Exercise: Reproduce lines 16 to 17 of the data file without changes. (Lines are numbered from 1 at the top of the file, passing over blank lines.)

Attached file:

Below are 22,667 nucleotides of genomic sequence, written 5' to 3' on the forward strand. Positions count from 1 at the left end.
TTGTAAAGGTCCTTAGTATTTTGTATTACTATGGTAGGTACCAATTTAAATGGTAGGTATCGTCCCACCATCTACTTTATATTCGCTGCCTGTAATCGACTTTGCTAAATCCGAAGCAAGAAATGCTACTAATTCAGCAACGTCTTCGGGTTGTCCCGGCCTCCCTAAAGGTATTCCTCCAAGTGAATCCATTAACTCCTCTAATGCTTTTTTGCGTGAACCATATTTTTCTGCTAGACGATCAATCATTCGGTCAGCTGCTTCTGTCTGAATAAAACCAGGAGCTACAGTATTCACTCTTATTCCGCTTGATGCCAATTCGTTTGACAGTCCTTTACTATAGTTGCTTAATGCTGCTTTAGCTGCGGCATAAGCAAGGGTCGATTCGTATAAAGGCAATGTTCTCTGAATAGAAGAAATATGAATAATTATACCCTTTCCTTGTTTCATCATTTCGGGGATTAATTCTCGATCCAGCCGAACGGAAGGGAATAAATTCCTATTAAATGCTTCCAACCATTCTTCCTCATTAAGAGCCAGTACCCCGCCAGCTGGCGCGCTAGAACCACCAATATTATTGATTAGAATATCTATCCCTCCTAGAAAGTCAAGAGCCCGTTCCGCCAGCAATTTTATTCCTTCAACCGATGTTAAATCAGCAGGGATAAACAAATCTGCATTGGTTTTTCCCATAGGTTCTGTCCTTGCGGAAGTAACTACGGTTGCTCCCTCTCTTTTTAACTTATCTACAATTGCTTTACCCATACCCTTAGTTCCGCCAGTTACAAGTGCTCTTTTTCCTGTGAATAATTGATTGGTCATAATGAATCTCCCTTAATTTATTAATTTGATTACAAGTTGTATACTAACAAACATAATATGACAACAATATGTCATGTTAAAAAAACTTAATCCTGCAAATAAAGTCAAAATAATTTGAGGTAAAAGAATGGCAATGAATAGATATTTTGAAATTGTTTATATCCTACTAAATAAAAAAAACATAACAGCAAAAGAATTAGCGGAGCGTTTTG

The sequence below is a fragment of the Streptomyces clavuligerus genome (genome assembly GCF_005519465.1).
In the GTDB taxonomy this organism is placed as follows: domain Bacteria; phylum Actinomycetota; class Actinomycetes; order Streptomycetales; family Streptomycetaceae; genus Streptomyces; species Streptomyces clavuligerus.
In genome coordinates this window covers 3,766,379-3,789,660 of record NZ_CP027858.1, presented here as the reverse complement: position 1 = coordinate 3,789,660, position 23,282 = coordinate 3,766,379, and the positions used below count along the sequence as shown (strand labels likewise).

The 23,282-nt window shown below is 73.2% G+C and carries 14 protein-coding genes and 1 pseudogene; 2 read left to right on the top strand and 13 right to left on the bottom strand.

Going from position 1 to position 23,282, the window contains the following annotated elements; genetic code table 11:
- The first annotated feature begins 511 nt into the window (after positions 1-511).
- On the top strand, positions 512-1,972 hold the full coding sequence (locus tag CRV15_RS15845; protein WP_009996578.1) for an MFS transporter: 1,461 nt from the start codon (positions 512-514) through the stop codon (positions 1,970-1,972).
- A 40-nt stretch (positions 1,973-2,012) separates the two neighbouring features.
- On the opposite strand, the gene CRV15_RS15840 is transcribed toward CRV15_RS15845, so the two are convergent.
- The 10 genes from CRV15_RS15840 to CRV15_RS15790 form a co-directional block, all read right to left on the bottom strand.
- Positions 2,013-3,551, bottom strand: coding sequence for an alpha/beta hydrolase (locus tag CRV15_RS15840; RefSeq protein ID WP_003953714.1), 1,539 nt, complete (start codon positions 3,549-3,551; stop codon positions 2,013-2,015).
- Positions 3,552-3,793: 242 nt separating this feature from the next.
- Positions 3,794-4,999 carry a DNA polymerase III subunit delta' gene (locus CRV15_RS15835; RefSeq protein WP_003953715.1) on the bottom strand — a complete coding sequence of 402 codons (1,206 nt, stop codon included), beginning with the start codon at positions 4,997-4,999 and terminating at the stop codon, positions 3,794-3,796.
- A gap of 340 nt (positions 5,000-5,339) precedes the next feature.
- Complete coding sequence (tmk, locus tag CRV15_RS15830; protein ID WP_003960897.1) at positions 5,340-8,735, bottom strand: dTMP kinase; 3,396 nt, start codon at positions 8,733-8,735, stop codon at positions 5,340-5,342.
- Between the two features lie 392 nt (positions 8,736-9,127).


- A gap of 340 nt (positions 5,000-5,339) precedes the next feature.
- Complete coding sequence (tmk, locus tag CRV15_RS15830; protein ID WP_003960897.1) at positions 5,340-8,735, bottom strand: dTMP kinase; 3,396 nt, start codon at positions 8,733-8,735, stop codon at positions 5,340-5,342.